In Zodiac Group, Inc. v. Axis Surplus Ins. Co., _____ Fed. Appx. _____, 2013 WL 5718439 (11th Cir. (Fla.) Oct. 22, 2013), the United States Court of Appeals for the Eleventh Circuit considered whether facts alleged in an underlying complaint filed in federal court, constituted the “Same Wrongful Act” under a professional liability policy as facts that were alleged in a prior complaint filed in Florida state court. The Eleventh Circuit determined that the federal court complaint was based on the Same Wrongful Acts as the state court complaint, and thus there was no coverage under the policy because the state court complaint was filed prior to the inception of the policy.
The Zodiac Group was insured under consecutive, annual claims-made professional liability policies issued by Axis Surplus Insurance Company, beginning with the policy period October 1, 2008 to October 1, 2009. In November 2001, the Zodiac Group entered into an agreement wherein Linda Georgian, a renowned psychic and co-host of the Psychic Friends Network, agreed to endorse the Zodiac Group’s services. The endorsement agreement ended in March 2007. In April 2008, Georgian sued the Zodiac group in Florida state court, alleging that the Zodiac Group improperly used Georgian’s name and likeness to imply that Georgian continued to endorse its services despite the termination of the endorsement agreement. The state court suit was dismissed in November of 2009 for lack of prosecution. Georgian then sued the Zodiac Group and its owners in federal court in January 2010. Georgian’s federal court complaint contained allegations similar to those in her state court complaint.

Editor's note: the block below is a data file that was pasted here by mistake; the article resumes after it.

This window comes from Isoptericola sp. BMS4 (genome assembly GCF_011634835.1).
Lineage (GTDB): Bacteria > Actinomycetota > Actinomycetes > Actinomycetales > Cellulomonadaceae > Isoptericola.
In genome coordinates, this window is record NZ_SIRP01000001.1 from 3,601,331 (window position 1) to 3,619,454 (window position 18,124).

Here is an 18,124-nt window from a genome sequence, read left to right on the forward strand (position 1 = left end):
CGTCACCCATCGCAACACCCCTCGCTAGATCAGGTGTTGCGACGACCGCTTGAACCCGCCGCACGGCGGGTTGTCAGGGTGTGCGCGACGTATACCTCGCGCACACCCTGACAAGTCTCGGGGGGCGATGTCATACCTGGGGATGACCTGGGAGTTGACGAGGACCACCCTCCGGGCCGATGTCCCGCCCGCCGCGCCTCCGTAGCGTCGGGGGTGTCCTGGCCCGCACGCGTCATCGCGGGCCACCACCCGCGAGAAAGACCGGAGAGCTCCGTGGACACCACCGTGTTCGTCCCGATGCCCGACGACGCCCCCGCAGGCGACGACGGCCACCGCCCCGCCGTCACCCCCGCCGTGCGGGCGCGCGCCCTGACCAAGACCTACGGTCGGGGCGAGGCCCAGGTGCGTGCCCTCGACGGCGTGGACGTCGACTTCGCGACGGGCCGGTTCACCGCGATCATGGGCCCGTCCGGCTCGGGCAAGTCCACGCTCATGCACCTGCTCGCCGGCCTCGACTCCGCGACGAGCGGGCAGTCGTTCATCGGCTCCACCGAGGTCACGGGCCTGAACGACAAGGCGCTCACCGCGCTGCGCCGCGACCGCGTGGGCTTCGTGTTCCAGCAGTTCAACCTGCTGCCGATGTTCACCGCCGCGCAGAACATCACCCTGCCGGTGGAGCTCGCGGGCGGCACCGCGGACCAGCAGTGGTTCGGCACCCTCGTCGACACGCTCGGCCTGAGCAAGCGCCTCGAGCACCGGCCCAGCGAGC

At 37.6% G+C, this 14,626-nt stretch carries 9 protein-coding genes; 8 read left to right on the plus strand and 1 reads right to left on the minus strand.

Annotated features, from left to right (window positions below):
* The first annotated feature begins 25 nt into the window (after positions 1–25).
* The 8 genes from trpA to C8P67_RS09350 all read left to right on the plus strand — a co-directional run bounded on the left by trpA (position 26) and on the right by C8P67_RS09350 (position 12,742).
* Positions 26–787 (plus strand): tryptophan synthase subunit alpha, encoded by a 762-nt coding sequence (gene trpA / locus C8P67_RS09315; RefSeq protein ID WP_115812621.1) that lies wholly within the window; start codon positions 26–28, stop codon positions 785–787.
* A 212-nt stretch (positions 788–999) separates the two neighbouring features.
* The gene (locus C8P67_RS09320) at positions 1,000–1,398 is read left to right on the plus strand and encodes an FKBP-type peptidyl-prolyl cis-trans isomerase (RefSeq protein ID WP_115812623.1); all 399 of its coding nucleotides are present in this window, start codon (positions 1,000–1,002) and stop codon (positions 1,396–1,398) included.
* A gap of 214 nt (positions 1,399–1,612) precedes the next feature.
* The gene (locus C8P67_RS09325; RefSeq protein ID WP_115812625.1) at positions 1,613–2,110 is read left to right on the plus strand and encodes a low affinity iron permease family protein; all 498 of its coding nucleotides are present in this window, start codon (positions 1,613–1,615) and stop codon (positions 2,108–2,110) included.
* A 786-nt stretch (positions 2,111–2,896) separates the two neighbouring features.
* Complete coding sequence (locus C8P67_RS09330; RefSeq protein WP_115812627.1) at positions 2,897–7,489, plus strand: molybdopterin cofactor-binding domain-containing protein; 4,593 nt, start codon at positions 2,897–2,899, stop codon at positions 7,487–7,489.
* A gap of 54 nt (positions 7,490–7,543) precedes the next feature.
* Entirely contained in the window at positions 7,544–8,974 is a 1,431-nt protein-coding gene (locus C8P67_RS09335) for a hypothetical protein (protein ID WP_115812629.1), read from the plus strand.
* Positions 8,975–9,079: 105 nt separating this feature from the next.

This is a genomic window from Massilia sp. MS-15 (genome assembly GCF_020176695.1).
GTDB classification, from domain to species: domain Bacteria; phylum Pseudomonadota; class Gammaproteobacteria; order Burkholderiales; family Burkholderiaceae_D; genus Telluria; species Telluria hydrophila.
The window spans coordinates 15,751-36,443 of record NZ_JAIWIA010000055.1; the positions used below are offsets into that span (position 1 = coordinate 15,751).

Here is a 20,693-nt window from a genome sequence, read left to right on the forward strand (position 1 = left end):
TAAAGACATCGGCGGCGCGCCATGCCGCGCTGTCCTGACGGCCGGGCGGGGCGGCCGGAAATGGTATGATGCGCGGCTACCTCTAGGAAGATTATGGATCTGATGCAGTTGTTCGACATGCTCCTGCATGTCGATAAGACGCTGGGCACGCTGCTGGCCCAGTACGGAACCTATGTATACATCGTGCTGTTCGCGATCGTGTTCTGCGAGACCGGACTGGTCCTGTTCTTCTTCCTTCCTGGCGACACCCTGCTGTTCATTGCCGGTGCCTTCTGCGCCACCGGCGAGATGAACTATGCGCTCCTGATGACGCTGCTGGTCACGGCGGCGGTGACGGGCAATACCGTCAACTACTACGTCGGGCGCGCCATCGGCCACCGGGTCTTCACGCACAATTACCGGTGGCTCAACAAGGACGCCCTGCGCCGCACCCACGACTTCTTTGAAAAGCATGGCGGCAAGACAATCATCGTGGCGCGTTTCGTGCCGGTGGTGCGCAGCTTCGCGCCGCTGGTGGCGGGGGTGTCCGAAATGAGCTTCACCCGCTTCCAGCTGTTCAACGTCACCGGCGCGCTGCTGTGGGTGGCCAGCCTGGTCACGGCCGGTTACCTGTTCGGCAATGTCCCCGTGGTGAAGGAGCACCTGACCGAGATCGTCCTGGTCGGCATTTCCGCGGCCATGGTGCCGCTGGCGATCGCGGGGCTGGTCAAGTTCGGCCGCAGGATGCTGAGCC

Zodiac Group tendered the federal court complaint to Axis for coverage and defense, but Axis declined the tender on the basis that the claims in the complaint were “first made” before the October 2008 policy incepted. The Eleventh Circuit agreed with Axis and rejected the Zodiac Group’s argument that the federal court complaint alleged separate wrongful acts because it named new defendants. Instead, the court concluded that, because the policy language treated all wrongful acts related by common facts, circumstances, transactions, events, and/or decisions as one “Wrongful Act” without limitation with respect to the actor, the prior state court complaint and the later federal court complaint alleged the same single Wrongful Act, and the claim was first made at the time of the state court complaint, prior to inception of the first policy.